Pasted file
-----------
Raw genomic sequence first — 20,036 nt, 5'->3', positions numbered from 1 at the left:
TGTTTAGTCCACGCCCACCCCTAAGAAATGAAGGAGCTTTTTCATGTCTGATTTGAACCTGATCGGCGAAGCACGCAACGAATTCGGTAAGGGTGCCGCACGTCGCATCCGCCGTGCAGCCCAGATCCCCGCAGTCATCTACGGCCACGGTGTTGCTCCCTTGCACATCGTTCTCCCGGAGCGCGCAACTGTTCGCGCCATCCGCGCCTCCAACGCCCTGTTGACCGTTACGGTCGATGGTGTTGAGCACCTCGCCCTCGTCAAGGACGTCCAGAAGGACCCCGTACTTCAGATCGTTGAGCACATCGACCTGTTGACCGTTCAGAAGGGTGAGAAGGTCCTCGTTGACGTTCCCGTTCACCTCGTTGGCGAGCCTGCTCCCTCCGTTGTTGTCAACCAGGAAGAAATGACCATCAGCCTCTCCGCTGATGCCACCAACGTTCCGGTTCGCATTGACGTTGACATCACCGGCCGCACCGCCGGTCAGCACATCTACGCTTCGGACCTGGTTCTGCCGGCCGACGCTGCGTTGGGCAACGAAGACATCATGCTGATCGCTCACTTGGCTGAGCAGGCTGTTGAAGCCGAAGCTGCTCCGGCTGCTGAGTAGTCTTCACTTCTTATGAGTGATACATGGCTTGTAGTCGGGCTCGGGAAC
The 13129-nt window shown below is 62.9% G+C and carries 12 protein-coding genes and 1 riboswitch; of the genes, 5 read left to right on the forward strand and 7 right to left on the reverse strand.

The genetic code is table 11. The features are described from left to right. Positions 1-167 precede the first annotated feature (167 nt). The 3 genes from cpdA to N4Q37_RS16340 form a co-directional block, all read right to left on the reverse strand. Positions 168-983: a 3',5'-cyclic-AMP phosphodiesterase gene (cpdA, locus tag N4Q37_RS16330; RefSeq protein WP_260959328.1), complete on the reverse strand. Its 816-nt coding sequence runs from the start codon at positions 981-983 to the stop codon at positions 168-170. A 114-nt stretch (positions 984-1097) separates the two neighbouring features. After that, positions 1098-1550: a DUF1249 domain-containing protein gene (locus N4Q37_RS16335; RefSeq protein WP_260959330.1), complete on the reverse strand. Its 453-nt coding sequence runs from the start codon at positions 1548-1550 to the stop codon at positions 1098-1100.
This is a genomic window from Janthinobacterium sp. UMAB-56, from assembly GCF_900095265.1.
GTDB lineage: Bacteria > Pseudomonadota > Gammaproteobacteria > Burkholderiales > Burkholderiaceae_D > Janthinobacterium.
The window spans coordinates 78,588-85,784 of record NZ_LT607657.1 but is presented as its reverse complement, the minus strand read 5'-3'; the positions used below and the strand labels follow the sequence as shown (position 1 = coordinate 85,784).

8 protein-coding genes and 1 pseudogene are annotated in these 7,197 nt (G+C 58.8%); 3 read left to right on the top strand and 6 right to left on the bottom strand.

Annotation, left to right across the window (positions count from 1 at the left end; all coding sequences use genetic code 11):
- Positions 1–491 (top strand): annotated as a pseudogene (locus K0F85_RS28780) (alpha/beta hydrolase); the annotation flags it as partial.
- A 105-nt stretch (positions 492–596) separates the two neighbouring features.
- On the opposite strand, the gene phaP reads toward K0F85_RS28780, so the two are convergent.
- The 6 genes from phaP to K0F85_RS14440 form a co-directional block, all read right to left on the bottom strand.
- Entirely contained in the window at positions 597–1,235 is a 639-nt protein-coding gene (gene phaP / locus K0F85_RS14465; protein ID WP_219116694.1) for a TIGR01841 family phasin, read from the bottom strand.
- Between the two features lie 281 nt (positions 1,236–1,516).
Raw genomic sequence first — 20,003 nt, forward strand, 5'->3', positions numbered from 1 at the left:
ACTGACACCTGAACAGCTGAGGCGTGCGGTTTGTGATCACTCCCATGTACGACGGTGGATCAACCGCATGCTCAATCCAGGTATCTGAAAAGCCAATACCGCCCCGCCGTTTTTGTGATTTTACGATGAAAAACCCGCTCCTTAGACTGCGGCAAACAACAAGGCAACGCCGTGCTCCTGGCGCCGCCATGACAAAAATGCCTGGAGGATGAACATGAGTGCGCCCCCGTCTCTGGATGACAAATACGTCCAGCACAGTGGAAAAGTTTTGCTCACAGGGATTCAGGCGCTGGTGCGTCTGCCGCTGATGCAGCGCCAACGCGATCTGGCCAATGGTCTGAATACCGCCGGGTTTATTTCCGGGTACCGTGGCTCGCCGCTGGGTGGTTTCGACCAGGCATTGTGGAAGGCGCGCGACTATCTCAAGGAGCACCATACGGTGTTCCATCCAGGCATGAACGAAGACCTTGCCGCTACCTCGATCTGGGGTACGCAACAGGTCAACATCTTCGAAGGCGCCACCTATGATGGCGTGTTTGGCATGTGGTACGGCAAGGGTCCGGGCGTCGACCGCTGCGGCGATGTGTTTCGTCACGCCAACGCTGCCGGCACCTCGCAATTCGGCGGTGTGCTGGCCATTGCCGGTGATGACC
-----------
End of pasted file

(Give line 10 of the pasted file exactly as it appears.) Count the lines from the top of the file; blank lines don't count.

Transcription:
- Positions 1–491 (top strand): annotated as a pseudogene (locus K0F85_RS28780) (alpha/beta hydrolase); the annotation flags it as partial.